Pershing Square regulars not all supportive of new task force
An LAPD SUV drives through Pershing Square Monday afternoon as part of the park's new task force.
DOWNTOWN LOS ANGELES — Since a Pershing Square task force was created last week to address issues of health and public safety in the park, police officers have been seen strolling through the square daily.
But not all regulars to the park think the patrol -- or the task force -- is necessary.
John Taylor, who works Downtown, comes to Pershing Square daily when the weather is good. He said he has not noticed much of a problem in the park during his frequent visits.
While Taylor said Occupy LA members and homeless individuals can sometimes leave messes in the park, he added that they are not a real nuisance to anybody.
“I think they are a little overreacting [with the task force] at this point,” said Taylor as he ate his lunch in the park Monday afternoon.
The task force was created after business owners and residents complained about the cleanliness of the park -- including the presence of hypodermic needles, human waste and graffiti -- and instances of violence, Councilmember Jose Huizar’s office told Blogdowntown last week.
Among the task force’s plans are increasing law enforcement’s presence during the park’s farmers market, upping Los Angeles Police Department patrol during park hours, and placing undercover narcotics officers in the park to help address reported drug crimes.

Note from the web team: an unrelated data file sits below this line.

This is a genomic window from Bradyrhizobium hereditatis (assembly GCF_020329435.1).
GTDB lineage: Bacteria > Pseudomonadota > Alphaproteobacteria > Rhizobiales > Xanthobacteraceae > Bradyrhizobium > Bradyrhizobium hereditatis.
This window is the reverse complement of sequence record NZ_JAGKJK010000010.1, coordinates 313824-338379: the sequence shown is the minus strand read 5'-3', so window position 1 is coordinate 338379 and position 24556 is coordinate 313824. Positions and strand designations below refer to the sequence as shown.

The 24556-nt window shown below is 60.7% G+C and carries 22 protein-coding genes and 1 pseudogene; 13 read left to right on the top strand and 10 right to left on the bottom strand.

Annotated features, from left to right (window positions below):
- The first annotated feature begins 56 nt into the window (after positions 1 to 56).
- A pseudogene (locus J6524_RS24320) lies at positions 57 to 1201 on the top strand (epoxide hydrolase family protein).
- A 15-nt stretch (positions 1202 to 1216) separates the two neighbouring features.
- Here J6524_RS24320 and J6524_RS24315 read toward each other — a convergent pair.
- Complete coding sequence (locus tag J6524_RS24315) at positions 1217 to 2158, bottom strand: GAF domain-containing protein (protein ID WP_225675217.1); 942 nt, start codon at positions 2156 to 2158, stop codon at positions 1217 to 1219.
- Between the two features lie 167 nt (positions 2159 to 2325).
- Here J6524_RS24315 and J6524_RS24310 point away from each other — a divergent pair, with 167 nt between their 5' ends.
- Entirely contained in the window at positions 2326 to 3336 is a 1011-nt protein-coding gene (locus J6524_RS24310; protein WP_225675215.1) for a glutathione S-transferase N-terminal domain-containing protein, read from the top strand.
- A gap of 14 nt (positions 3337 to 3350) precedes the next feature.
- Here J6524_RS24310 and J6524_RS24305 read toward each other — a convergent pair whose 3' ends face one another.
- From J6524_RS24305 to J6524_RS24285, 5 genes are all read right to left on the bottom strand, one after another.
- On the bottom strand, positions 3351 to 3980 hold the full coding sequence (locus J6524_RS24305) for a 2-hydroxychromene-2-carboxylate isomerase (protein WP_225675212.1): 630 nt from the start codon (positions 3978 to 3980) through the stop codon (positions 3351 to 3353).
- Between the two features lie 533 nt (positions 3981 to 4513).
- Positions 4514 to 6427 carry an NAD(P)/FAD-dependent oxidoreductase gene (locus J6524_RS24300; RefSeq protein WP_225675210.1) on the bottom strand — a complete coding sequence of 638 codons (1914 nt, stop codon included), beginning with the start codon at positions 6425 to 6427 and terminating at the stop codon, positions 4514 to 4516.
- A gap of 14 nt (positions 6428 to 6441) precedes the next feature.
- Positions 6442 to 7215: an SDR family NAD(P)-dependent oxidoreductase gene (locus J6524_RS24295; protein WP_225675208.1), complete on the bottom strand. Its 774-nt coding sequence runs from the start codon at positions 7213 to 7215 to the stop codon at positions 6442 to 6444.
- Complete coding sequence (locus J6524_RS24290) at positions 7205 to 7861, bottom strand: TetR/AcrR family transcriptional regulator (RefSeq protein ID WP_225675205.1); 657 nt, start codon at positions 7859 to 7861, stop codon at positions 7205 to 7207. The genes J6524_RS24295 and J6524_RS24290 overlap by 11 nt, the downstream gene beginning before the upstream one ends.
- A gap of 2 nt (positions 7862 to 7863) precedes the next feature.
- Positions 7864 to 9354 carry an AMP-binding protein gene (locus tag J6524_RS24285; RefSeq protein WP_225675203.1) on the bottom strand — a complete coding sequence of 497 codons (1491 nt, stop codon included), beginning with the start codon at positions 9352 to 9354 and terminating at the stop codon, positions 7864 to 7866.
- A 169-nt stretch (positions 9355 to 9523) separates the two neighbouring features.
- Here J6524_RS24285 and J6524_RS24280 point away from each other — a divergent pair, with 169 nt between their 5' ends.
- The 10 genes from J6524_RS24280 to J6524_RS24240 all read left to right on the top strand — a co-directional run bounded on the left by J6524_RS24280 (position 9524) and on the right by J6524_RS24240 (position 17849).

A few police officers were stationed inside Pershing Square Monday afternoon, and an LAPD SUV circled the park at one point.
There will also be regular cleanups of the park and the installation of 13 solar trash compactors, aimed at helping reduce vermin and improve public health.
Jaclyn Lazur strolls through Pershing Square about three times a day. While walking her dog Monday, the Downtown resident said she noticed the increased police presence in the park.
She said, however, she has not seen any change to the one cleanliness issue of the square that has concerned her: people urinating in the small area reserved for dogs.
While she has not had any real problem with public safety, Lazur said she would like to see the task force clean up that area.
For Rose Fonseca, however, the park’s cleanliness has never been an issue. Fonseca, who likes to come to Pershing Square to meditate, sat quietly under a tree Monday afternoon.
She said she did not feel there was a need for a task force devoted to cleaning or patrolling the park, but she did note that she has seen less homeless people in the park in the past few days.
LAPD said no one group has contributed to the park’s health and safety issues, but rather it has been a collection of individuals who identify as homeless or members of the Occupy movement.
Although some of the park’s visitors did not see the need for the extra police officers, Lavatus Donerson said he appreciated the police presence.
Donerson often comes to Pershing Square during his days-off from work. He said he enjoys the park and has never had a real problem in it -- on a scale from one to 10, he would give the park a 10.
But the additional police patrol can never hurt, he added.
“It’s good to have police around,” Donerson said. “It keeps [Pershing Square] maintained.”